By Sam Levin
By Sam Levin
By Sam Levin
By Jessica Lussenhop
By Sam Levin
By Timothy Lane
By Sam Levin
By Dennis Brown
Shannon and Chymes' antics made national headlines, but nearly a decade later, they're no longer at the top in their home market. Their rating of 3.5 for the winter months of January, February and March puts them behind KSHE (94.7 FM) with a 9.1, WIL (92.3 FM) with 5.9 and KYKY (98.1 FM) with a 4.8. Howard Stern's syndicated show at KPNT (105.7 FM) is at 4.2. Steve and DC's rating among the 25-54 demographic translates into an estimated 9,500 listeners during the average quarter hour.
The show is syndicated to 29 cities, most of them smaller markets in southern states including Biloxi, Mississippi; Macon, Georgia; Tuscaloosa, Alabama; and Danville, Kentucky. In his bankruptcy filing, Wilhelm estimates that income from syndication of the show amounts to $3,000 per month. His base salary is $170,000 for 2002. The last year of his contract, 2005, raises the base salary to $190,000. Additional income comes from ads, personal appearances and the show's Web site.
In recent years, Steve Shannon and D.C. Chymes' professed Christianity has surfaced on the show enough to concern WMLL's owner, Emmis Communications Corp. Limitations were put into the duo's contracts requiring that they "keep the religious content of the program to a bare minimum."
The reason is simple:
The contract with Emmis states that "if the program should take the form of [a] religious entertainment show we are not confident the ratings will be maintained and grow and therefore our investment in the program will be materially diminished." The contract allows that "sporadic mentions of certain religious beliefs" are allowed, but "there shall be no proselytizing or praying on the show or any emphasis of religious material or content."
Word of Wilhelm's financial trouble has spread through media circles, particularly on the Internet message board at www.stlmedia.net. A string of messages about the bankruptcy triggered a long defense from Wilhelm's wife. Mike Anderson, publisher of the Web site, said that because people have a love/hate, "polarized" view of Wilhelm, the messages got personal and sometimes ugly.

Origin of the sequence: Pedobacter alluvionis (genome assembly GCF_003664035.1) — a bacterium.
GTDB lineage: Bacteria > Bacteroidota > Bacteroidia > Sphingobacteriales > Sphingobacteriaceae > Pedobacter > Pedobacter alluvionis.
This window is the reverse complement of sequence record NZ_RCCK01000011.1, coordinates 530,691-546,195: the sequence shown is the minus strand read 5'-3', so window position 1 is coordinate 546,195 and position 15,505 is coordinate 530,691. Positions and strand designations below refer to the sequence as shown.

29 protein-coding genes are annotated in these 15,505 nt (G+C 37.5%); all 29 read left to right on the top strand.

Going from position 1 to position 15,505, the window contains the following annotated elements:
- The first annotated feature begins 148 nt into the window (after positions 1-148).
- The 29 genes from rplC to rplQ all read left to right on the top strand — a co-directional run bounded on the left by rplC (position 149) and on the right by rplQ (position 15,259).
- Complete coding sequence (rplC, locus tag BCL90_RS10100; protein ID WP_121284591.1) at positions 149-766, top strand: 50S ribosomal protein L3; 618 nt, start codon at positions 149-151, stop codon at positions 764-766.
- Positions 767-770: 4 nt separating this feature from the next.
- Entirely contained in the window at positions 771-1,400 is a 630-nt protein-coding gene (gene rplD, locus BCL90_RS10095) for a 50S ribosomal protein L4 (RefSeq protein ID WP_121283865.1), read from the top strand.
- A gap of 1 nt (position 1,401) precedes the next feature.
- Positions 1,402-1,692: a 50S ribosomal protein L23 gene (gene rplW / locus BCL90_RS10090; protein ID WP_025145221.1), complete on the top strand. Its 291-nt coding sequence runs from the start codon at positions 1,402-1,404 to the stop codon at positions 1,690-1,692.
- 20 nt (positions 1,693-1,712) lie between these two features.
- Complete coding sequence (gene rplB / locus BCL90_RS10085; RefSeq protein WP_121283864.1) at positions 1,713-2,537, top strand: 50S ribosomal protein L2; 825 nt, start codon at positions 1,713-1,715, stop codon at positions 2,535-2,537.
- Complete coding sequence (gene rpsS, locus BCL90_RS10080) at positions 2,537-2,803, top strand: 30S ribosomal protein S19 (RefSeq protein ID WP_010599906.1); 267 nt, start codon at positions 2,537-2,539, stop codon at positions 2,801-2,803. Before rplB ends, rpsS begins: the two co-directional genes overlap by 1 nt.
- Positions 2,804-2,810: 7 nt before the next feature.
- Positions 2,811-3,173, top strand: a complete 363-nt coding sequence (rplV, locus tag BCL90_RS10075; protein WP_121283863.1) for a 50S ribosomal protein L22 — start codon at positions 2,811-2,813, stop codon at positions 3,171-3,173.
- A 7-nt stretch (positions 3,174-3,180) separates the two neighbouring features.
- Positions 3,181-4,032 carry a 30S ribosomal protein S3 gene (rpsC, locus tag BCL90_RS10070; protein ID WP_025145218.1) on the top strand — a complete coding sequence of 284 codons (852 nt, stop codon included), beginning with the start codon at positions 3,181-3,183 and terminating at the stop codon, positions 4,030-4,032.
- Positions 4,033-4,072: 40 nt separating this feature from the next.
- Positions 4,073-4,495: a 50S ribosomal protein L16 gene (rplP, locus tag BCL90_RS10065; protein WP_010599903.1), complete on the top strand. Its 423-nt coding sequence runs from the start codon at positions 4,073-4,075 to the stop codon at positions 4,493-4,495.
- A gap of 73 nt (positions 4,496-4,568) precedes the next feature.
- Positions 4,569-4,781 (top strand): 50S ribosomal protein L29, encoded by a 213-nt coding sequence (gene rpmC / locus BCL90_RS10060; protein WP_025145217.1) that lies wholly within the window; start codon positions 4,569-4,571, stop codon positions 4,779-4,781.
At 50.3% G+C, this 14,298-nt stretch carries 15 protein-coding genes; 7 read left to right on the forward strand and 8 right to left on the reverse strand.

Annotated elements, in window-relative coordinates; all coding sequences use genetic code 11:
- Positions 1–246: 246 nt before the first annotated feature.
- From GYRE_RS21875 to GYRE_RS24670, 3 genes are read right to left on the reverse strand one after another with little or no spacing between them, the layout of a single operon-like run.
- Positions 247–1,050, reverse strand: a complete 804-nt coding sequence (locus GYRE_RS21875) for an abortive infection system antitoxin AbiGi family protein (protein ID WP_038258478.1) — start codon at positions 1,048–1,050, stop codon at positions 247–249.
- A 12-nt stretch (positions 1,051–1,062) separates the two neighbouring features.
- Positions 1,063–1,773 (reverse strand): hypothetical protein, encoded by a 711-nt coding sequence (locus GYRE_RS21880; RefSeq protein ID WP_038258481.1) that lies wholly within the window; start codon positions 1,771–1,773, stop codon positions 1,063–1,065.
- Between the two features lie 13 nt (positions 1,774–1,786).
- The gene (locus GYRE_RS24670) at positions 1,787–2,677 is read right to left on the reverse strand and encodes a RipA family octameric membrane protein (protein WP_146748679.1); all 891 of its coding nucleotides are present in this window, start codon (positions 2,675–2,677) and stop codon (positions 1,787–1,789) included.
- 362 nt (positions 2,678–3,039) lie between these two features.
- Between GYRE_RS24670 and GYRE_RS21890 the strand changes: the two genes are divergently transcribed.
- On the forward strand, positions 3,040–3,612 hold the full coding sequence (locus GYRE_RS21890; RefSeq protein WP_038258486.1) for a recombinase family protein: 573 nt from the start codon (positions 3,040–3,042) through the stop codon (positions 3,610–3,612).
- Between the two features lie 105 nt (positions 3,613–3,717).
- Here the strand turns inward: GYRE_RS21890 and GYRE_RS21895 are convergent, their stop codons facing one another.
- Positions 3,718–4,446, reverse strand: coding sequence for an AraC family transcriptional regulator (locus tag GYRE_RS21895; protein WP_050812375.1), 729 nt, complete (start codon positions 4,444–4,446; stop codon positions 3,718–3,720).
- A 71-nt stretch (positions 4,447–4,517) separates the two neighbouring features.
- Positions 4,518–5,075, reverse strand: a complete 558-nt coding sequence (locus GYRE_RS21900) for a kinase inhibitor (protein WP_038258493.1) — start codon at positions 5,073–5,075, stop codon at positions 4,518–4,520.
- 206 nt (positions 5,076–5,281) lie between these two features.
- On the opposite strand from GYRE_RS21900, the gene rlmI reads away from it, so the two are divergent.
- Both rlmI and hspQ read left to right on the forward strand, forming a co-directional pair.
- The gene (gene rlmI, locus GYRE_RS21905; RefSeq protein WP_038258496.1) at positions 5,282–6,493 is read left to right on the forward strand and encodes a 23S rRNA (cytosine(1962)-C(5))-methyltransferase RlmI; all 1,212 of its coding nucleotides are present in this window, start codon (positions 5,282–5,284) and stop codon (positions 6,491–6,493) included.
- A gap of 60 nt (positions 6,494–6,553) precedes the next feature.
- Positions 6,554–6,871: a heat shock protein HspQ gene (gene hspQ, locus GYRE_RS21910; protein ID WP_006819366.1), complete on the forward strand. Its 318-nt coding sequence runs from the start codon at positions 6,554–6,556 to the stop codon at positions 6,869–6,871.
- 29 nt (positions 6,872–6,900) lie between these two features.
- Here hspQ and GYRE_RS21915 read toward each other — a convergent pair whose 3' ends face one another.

"I dropped the thread because the posters had gone way over the line," Anderson says. "This is not an issue that relates, at least not yet, to their professional performance. It's a personal issue and I didn't think there was a place for that on the message board."
Because he was unaware of the magnitude of his financial problems, Wilhelm says they should not reflect poorly on his religious beliefs.
"It's personal," Wilhelm says. "It's a situation that's between me, my wife and my family. I regret that some people have used it as an opportunity to attack me and say I'm not a Christian or that I'm being a hypocrite when they don't know the whole story. That's the part that bothers me. If you knew every fact of the story, you might not sit back and say this guy's a phony."
But Wilhelm's troubles aren't going away. A public hearing on the bankruptcy is scheduled for July 22. The U.S. Trustee for the court has until late August to decide whether the filing qualifies for Chapter 7. Wilhelm's lawyer, Robert Eggman, says it was Wilhelm who decided to try Chapter 7.
"The budget shows he's got more expenses than income; that's primarily why he filed a 7 rather than a 13," Eggman says. "He does make a lot of money, but that's not the only consideration: it's whether or not you have funds in excess of expenses at the end of the month. They do take into account if your expenses are reasonable. We do have that issue."
Lawyer Nicholas Franke, who represents Thomas and the Chase, says the Wilhelm case is an example of the issues surrounding bankruptcy reform. As it stands, only the U.S. Trustee can rule that the filing doesn't qualify for Chapter 7 eligibility.
"What Congress is debating now is whether there should be a needs test," Franke says. "If someone has the ability to pay their debt, should they be allowed to go through the process, or should they be required to do a Chapter 13 and put in some of their income? That's what is at the heart of bankruptcy reform."
"To be very frank, Mr. Wilhelm is a very high-income Chapter 7 debtor," Franke says. "The average Chapter 7 debtor does not make $200,000 a year."
Travers, the attorney who was burned by Wilhelm, agrees his former tenant shouldn't get Chapter 7 protection. But for him there's been one main lesson from this experience.
"Yeah, never to lease to him again," Travers says. "As soon as somebody says they're 'born again,' I walk away. He destroyed the credibility of that kind of a comment."
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